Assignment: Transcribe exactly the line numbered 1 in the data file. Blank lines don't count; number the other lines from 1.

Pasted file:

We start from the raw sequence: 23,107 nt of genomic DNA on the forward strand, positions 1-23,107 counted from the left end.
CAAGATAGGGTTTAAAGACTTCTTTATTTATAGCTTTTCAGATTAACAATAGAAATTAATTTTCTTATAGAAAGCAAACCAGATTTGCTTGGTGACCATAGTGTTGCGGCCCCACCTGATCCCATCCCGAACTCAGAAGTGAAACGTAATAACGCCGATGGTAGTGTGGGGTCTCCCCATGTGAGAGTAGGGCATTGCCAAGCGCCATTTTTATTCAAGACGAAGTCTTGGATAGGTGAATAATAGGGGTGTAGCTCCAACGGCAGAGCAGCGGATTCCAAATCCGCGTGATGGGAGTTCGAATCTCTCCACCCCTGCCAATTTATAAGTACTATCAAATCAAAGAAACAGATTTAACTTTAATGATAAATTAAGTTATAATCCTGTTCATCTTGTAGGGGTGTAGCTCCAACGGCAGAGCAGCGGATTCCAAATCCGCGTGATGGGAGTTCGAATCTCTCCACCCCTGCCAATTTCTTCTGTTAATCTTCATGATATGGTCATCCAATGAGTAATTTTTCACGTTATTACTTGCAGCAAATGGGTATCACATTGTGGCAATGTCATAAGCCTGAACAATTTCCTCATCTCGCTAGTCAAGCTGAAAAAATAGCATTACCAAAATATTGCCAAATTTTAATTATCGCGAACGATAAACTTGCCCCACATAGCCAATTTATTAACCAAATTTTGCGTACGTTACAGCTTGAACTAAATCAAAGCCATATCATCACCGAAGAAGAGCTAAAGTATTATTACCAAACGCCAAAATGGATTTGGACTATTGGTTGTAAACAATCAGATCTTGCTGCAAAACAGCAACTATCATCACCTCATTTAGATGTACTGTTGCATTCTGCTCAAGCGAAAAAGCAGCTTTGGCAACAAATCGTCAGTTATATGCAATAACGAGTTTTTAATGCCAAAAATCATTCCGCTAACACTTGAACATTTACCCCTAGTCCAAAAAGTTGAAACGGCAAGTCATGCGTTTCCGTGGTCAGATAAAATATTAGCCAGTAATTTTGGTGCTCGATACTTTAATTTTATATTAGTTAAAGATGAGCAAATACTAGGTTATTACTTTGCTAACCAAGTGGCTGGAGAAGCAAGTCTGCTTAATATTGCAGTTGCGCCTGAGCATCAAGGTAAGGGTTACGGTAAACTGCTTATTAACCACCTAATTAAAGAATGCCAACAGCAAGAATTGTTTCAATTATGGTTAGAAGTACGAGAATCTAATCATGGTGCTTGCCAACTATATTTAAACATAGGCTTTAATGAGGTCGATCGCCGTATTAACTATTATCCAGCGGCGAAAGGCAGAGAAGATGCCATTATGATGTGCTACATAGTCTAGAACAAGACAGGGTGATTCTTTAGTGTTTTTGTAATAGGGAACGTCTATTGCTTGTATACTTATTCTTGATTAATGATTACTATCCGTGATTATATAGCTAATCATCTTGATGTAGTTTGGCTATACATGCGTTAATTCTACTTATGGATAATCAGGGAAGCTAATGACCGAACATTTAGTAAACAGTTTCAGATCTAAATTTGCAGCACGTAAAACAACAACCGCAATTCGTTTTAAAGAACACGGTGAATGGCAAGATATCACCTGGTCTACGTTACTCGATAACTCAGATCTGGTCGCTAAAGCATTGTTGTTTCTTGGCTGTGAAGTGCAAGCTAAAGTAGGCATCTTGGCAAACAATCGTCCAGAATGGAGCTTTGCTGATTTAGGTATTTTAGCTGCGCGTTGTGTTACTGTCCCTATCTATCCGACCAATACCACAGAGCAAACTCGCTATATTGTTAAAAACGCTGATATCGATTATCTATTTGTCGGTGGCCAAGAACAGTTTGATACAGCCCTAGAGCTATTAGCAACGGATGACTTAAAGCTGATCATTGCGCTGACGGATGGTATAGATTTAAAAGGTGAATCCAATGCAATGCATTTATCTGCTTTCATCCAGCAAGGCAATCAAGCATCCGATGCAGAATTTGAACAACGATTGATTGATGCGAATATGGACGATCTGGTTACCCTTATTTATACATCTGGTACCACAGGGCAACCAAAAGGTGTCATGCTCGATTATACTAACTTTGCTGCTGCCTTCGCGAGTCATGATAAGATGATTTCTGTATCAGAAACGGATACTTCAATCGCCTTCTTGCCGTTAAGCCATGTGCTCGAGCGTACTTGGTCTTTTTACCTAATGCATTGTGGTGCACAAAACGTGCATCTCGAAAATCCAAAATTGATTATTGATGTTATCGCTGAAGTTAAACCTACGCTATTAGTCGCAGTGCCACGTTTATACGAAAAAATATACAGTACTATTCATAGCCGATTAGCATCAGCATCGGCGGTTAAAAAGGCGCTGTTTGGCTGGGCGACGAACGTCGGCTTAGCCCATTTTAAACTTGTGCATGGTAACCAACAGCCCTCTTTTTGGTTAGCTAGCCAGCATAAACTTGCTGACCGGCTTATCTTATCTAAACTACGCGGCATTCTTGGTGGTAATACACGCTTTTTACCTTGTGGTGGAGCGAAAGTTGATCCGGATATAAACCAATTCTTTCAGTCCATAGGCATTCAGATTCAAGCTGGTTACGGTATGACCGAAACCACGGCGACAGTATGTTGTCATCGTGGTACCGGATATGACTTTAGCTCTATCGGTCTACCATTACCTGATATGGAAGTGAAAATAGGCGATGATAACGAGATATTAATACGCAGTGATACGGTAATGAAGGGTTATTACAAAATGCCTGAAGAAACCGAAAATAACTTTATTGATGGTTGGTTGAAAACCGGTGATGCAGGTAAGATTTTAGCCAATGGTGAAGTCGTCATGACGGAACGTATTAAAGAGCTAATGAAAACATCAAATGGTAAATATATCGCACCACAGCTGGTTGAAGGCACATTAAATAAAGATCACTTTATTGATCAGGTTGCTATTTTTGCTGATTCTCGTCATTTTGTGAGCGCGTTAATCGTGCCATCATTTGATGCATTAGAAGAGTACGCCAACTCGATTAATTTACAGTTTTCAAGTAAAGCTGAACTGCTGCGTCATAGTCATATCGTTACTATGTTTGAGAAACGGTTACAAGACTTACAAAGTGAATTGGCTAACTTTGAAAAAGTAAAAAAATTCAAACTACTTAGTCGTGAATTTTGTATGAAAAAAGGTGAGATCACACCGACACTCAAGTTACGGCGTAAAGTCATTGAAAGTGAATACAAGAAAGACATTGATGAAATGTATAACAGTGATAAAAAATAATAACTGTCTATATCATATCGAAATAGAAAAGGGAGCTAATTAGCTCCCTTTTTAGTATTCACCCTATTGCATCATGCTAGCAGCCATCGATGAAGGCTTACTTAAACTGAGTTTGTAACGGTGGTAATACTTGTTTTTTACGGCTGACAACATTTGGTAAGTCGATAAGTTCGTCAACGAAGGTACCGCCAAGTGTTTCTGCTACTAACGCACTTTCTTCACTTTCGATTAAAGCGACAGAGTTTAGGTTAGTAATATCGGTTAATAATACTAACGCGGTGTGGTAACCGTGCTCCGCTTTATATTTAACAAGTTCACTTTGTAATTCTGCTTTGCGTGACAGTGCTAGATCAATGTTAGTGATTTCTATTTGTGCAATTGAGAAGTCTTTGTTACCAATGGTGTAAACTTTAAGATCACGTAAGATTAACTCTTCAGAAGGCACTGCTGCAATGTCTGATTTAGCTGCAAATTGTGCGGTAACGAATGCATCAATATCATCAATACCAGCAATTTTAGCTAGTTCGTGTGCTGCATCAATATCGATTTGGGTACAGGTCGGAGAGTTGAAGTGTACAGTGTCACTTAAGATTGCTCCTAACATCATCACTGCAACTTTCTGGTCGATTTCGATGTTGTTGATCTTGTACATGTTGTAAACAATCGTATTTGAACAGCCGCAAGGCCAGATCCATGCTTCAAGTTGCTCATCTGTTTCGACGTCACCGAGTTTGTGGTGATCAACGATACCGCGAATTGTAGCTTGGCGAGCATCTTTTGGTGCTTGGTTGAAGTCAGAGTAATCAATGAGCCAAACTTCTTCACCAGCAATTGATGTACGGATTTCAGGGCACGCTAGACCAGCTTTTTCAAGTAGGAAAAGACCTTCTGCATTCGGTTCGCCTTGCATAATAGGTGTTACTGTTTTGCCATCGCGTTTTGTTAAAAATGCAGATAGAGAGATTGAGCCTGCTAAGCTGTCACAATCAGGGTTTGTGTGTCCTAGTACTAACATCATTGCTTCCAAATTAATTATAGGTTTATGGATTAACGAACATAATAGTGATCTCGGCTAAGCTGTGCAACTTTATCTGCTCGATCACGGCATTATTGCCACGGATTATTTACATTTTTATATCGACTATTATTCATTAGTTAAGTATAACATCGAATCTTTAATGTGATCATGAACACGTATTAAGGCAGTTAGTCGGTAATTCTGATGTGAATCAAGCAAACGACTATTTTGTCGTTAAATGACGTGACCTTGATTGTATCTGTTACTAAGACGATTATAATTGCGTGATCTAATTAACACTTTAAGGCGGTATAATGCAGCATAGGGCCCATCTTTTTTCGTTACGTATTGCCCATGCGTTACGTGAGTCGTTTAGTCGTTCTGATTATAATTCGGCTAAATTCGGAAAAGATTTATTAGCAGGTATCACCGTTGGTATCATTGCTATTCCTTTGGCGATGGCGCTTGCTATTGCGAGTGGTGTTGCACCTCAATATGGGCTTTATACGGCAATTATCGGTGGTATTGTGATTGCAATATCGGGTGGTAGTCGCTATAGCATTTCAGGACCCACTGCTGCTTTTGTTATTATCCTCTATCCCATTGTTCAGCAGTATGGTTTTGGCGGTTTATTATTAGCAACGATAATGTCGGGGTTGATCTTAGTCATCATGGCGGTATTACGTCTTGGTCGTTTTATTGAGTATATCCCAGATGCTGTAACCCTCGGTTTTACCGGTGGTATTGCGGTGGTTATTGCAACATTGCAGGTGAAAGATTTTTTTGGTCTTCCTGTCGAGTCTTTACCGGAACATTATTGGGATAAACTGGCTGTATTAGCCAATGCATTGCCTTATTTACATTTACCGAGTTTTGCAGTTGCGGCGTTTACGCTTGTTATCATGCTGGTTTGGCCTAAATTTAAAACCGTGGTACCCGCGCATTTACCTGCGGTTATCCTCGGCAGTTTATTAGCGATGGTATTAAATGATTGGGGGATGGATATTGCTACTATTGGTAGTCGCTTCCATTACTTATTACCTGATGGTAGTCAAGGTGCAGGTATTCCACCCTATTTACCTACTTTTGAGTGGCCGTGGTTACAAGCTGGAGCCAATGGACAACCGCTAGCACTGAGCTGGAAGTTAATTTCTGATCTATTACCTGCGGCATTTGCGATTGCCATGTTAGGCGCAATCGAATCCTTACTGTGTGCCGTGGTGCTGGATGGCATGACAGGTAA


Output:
We start from the raw sequence: 23,107 nt of genomic DNA on the forward strand, positions 1-23,107 counted from the left end.